Accept that difficult discussions might happen. Perhaps it was inevitable that a company like Basecamp would run into a conflict over political discourse in the workplace (ironically, this unfolded on the platform the company developed to boost productivity). But the conflict resulted in something that was not inevitable: mass resignations. Perhaps the key for associations hoping to avoid this is to build a culture that can handle those discussions in meaningful ways—and to avoid banning political discussions.
Let your employees get a little more casual. Businesswear often took a back seat over Zoom (sweatpants and button-down combos aside). As people head back to the office, they may buck against a return to business attire. This might be even more of an issue for offices operating in a hybrid model: With recent studies finding that most people working remotely don’t adhere to a dress code, enforcing a strict dress code for in-office workers sets an inconsistent standard. (Luckily, clothing makers are adapting, according to The Wall Street Journal [subscription], with some retailers offering “hybrid dressing” that combines professional with casual.)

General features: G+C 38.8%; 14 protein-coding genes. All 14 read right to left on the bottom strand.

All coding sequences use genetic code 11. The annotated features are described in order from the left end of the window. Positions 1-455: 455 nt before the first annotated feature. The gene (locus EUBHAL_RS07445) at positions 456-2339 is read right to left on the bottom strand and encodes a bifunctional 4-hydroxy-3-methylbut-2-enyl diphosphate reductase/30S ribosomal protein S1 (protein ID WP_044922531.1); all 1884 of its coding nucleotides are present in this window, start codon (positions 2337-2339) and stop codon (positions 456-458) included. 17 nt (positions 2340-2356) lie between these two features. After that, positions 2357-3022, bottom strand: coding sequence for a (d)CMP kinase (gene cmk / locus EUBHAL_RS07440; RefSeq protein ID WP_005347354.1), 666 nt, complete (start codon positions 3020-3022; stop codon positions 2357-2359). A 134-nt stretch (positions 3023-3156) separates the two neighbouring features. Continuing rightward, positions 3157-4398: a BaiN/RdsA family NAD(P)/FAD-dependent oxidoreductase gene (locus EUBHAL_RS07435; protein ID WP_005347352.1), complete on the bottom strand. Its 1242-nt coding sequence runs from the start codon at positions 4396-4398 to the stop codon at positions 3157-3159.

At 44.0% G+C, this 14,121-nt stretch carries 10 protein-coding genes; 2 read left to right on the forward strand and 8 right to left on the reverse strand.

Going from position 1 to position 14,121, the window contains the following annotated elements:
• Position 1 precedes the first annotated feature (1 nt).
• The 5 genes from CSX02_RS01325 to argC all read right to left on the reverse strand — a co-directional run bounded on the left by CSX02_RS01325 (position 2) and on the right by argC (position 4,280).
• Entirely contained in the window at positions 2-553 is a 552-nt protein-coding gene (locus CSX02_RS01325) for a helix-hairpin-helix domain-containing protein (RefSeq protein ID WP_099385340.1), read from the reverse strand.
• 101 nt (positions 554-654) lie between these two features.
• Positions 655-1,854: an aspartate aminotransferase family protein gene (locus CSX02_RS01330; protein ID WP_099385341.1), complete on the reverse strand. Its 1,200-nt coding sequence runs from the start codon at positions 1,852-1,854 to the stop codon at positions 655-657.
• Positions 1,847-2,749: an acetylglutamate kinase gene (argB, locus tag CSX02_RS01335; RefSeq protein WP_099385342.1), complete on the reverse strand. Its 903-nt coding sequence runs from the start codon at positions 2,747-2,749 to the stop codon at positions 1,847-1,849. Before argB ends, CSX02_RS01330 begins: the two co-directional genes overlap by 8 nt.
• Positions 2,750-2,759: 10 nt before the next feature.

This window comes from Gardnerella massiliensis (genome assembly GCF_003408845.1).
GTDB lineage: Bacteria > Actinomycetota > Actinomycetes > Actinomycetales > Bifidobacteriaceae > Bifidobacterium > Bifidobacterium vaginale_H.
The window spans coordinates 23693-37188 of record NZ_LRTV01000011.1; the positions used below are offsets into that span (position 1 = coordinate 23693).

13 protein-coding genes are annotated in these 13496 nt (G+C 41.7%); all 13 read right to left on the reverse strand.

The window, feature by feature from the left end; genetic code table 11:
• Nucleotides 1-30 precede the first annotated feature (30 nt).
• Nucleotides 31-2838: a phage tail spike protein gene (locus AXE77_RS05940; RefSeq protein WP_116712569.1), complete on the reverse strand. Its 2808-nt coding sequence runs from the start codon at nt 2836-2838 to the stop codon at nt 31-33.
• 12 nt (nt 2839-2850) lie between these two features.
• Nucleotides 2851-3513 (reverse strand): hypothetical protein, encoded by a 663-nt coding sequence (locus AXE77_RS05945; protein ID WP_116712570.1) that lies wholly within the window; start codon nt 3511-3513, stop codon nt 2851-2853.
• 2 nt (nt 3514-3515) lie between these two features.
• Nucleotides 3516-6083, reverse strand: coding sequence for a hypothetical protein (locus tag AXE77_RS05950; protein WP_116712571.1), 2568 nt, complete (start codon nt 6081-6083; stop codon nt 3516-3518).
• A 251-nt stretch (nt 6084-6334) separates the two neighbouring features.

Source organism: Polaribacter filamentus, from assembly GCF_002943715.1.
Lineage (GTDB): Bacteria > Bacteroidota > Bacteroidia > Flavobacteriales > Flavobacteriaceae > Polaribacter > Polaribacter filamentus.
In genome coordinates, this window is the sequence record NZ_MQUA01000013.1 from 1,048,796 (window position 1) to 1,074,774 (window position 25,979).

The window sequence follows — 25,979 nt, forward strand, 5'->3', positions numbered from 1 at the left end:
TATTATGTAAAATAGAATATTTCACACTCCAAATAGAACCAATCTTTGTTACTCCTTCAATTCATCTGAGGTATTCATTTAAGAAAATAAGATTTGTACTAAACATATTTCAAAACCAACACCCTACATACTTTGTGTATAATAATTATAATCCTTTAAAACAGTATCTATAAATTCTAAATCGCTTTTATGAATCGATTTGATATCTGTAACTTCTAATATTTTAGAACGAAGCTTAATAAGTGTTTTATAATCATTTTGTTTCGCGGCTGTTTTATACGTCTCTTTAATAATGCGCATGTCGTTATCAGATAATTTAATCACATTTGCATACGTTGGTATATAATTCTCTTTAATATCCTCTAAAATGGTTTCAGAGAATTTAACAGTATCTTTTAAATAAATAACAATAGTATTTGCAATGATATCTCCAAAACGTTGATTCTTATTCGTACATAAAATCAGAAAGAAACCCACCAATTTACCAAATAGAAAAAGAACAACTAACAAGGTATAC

Embrace a diversity of emotions. Diversity isn’t limited to demographics. It can also be about how employees feel and react to things, and that not everyone sees eye to eye on everything. As Associations Now blogger Mark Athitakis wrote in January, the pandemic offered us a reset on emotional diversity, allowing leaders to shift away from attempting to emotionally align teams. “Perhaps a better place to start is to double-check that you know where your people are emotionally in the first place,” he wrote. “And if there’s a silver lining in 2020 when it comes to management, we’re doing a better job at prioritizing that.”